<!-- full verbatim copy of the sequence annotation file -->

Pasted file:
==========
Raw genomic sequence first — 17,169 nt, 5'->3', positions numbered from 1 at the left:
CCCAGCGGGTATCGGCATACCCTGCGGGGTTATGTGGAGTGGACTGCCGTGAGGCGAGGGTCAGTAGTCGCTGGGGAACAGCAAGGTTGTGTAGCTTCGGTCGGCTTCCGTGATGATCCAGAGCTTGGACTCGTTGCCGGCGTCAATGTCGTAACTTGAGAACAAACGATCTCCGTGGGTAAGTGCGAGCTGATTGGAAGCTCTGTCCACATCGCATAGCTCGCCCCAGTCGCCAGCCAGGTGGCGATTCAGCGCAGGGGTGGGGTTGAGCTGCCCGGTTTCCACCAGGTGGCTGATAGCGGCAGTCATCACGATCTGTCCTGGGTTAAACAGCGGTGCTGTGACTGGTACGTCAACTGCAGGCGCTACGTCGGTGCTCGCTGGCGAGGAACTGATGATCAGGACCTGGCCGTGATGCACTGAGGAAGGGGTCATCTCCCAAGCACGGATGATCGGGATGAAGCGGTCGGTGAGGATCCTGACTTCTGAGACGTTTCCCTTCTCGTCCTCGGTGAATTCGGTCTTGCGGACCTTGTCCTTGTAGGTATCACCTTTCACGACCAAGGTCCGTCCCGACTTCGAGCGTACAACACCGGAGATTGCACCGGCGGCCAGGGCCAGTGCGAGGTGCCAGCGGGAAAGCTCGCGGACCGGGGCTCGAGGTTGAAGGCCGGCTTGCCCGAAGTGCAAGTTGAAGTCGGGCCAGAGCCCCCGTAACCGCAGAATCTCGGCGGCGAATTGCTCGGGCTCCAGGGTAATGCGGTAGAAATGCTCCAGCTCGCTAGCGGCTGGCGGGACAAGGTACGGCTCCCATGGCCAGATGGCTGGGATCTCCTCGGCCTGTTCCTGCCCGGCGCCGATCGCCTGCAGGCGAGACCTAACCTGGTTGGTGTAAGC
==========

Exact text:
Raw genomic sequence first — 17,169 nt, 5'->3', positions numbered from 1 at the left:
CCCAGCGGGTATCGGCATACCCTGCGGGGTTATGTGGAGTGGACTGCCGTGAGGCGAGGGTCAGTAGTCGCTGGGGAACAGCAAGGTTGTGTAGCTTCGGTCGGCTTCCGTGATGATCCAGAGCTTGGACTCGTTGCCGGCGTCAATGTCGTAACTTGAGAACAAACGATCTCCGTGGGTAAGTGCGAGCTGATTGGAAGCTCTGTCCACATCGCATAGCTCGCCCCAGTCGCCAGCCAGGTGGCGATTCAGCGCAGGGGTGGGGTTGAGCTGCCCGGTTTCCACCAGGTGGCTGATAGCGGCAGTCATCACGATCTGTCCTGGGTTAAACAGCGGTGCTGTGACTGGTACGTCAACTGCAGGCGCTACGTCGGTGCTCGCTGGCGAGGAACTGATGATCAGGACCTGGCCGTGATGCACTGAGGAAGGGGTCATCTCCCAAGCACGGATGATCGGGATGAAGCGGTCGGTGAGGATCCTGACTTCTGAGACGTTTCCCTTCTCGTCCTCGGTGAATTCGGTCTTGCGGACCTTGTCCTTGTAGGTATCACCTTTCACGACCAAGGTCCGTCCCGACTTCGAGCGTACAACACCGGAGATTGCACCGGCGGCCAGGGCCAGTGCGAGGTGCCAGCGGGAAAGCTCGCGGACCGGGGCTCGAGGTTGAAGGCCGGCTTGCCCGAAGTGCAAGTTGAAGTCGGGCCAGAGCCCCCGTAACCGCAGAATCTCGGCGGCGAATTGCTCGGGCTCCAGGGTAATGCGGTAGAAATGCTCCAGCTCGCTAGCGGCTGGCGGGACAAGGTACGGCTCCCATGGCCAGATGGCTGGGATCTCCTCGGCCTGTTCCTGCCCGGCGCCGATCGCCTGCAGGCGAGACCTAACCTGGTTGGTGTAAGC